It was also discovered that the role of ICT differs for each smart city project, mostly because there is no definitive way in which project stakeholders collaborate. Most often, governments initiate smart city projects, either alone or in cooperation with other partners. Private companies can also initiate, but they need support from governments or their affiliates.
In many smart city projects, the roles and relationships of stakeholders are difficult to pin down. Sometimes stakeholders play unexpected roles. For example, in Chattanooga Tennessee, one of the leading smart city projects in the United States, the Electrical Power Board has become an electric utility and communications company. It leverages a fiber optic infrastructure to supply fast 1-gigabit network capabilities to residents and businesses for “smart” energy and Internet/IPTV/telephony services.
What’s behind the smart city movement?
Each smart city project is driven by a variety of different motivators. Alcatel-Lucent research uncovered 3 main motivators for smart city projects:
- The economic motivator reflects the need to construct or invent a new economic model.
- The eco-sustainability motivator reflects the need or wish to reduce energy consumption.
- The social motivator reflects the need to improve the quality of life in a city environment.
These motivators are not mutually exclusive. Aspects of each play a role in all smart city projects. But every city emphasizes and values these motivators in different ways. Service providers have to position their ICT capabilities to be responsive to what and who is driving or implementing a given project.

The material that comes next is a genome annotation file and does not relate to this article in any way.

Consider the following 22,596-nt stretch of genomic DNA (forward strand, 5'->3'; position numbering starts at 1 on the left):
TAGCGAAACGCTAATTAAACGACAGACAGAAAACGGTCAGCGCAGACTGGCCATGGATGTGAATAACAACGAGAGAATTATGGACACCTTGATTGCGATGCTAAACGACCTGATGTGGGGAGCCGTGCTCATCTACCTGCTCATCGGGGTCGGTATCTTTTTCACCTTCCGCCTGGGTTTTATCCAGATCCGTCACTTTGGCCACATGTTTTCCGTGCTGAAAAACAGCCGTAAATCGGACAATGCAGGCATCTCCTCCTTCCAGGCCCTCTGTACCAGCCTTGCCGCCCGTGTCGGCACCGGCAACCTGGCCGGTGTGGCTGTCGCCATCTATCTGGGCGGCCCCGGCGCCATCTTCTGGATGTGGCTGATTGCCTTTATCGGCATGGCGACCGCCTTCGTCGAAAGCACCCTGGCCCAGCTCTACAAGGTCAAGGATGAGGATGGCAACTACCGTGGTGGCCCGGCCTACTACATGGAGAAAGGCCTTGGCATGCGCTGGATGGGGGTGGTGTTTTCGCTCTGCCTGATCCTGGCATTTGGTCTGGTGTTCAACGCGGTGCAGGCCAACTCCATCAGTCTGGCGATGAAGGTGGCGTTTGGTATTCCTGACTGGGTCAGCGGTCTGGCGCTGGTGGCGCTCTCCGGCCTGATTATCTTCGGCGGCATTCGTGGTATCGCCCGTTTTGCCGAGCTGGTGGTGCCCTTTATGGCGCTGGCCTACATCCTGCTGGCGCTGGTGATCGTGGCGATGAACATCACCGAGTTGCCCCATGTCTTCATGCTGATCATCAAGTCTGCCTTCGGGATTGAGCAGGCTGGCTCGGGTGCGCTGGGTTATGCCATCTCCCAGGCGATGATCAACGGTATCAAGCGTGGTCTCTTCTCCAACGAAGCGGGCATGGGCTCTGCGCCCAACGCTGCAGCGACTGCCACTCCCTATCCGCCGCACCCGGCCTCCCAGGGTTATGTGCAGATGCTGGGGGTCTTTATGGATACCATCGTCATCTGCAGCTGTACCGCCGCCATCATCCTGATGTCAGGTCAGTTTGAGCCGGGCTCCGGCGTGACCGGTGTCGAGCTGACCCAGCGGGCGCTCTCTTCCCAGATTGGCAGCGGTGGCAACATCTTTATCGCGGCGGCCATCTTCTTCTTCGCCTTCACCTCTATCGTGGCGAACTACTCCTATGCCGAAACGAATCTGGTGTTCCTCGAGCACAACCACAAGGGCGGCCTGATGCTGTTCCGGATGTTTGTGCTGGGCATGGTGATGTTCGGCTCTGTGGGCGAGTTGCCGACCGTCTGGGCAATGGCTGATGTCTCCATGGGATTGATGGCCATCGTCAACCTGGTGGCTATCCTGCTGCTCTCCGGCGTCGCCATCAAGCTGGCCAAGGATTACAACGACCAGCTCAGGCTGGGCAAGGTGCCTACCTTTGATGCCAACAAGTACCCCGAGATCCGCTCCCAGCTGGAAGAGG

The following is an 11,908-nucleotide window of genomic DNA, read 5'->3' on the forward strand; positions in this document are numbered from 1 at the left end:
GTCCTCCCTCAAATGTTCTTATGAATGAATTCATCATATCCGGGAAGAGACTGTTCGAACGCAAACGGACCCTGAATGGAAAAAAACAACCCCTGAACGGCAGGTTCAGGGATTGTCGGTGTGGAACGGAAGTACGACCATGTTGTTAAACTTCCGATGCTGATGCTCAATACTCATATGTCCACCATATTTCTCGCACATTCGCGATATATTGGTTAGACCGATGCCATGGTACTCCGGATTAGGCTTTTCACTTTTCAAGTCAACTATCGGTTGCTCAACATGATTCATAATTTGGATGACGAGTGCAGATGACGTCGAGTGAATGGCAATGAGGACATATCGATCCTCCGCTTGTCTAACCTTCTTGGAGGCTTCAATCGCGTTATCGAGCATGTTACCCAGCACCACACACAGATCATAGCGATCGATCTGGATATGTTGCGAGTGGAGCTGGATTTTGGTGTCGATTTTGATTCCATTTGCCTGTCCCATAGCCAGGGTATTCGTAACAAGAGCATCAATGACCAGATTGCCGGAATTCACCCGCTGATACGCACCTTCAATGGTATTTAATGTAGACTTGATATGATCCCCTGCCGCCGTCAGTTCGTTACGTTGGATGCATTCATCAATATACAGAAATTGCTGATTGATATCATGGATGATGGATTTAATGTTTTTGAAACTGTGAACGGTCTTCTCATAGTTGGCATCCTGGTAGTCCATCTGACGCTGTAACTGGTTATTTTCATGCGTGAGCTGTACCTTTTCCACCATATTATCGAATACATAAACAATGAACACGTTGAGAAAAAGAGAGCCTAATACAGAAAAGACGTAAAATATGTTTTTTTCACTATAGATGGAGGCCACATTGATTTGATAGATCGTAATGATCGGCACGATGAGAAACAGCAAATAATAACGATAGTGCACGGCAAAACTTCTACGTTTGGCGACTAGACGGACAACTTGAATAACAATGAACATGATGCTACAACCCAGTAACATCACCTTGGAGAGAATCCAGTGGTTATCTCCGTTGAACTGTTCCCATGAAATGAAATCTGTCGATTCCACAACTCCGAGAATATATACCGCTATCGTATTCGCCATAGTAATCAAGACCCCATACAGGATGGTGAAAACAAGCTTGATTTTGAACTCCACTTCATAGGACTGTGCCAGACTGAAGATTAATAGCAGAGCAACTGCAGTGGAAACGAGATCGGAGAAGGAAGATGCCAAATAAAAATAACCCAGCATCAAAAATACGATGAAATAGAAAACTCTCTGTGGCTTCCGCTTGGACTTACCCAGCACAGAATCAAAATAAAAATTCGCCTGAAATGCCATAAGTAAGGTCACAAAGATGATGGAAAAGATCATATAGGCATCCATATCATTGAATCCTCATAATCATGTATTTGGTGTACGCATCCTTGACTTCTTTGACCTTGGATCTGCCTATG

Evaluating the opportunities
Despite the challenges and complications they present, smart cities offer viable business opportunities to service providers. But the fast-evolving smart city opportunity is not without risk. Service providers that jump in quickly may commit too much without realizing clear benefits. They need an engagement model that is strongly linked to a smart city strategy and based on a clear understanding of related ICT opportunities.
Some opportunities are better for service providers to pursue solely. Some call for cooperation with other players in the smart city ecosystem. Alcatel-Lucent research identified 4 basic types of smart city projects:
- IT box projects focus on IT excellence and are backed by private sector funding. Initiated and driven by IT companies, these projects are often the best fit with a service provider’s product and service offerings.